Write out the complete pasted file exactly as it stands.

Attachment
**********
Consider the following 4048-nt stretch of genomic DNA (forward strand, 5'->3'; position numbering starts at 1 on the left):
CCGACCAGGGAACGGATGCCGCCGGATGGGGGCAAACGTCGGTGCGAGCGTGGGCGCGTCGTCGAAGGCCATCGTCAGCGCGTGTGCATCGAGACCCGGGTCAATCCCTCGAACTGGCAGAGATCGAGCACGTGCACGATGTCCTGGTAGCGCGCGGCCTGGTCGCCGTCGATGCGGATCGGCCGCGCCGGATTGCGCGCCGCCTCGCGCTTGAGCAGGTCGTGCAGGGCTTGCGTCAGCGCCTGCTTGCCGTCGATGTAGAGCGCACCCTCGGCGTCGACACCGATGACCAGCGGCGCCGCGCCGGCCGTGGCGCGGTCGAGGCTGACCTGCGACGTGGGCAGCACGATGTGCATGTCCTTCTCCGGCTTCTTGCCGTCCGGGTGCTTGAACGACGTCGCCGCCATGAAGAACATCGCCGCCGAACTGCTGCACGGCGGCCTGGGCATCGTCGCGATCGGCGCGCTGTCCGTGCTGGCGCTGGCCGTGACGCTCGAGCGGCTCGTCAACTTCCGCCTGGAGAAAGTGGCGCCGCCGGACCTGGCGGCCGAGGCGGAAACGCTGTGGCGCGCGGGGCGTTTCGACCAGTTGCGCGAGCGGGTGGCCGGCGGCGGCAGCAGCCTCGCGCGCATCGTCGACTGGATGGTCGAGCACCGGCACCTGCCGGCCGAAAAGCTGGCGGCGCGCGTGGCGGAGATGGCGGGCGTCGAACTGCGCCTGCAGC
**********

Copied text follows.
Consider the following 4048-nt stretch of genomic DNA (forward strand, 5'->3'; position numbering starts at 1 on the left):
CCGACCAGGGAACGGATGCCGCCGGATGGGGGCAAACGTCGGTGCGAGCGTGGGCGCGTCGTCGAAGGCCATCGTCAGCGCGTGTGCATCGAGACCCGGGTCAATCCCTCGAACTGGCAGAGATCGAGCACGTGCACGATGTCCTGGTAGCGCGCGGCCTGGTCGCCGTCGATGCGGATCGGCCGCGCCGGATTGCGCGCCGCCTCGCGCTTGAGCAGGTCGTGCAGGGCTTGCGTCAGCGCCTGCTTGCCGTCGATGTAGAGCGCACCCTCGGCGTCGACACCGATGACCAGCGGCGCCGCGCCGGCCGTGGCGCGGTCGAGGCTGACCTGCGACGTGGGCAGCACGATGTGCATGTCCTTCTCCGGCTTCTTGCCGTCCGGGTGCTTGAACGACGTCGCCGCCATGAAGAACATCGCCGCCGAACTGCTGCACGGCGGCCTGGGCATCGTCGCGATCGGCGCGCTGTCCGTGCTGGCGCTGGCCGTGACGCTCGAGCGGCTCGTCAACTTCCGCCTGGAGAAAGTGGCGCCGCCGGACCTGGCGGCCGAGGCGGAAACGCTGTGGCGCGCGGGGCGTTTCGACCAGTTGCGCGAGCGGGTGGCCGGCGGCGGCAGCAGCCTCGCGCGCATCGTCGACTGGATGGTCGAGCACCGGCACCTGCCGGCCGAAAAGCTGGCGGCGCGCGTGGCGGAGATGGCGGGCGTCGAACTGCGCCTGCAGC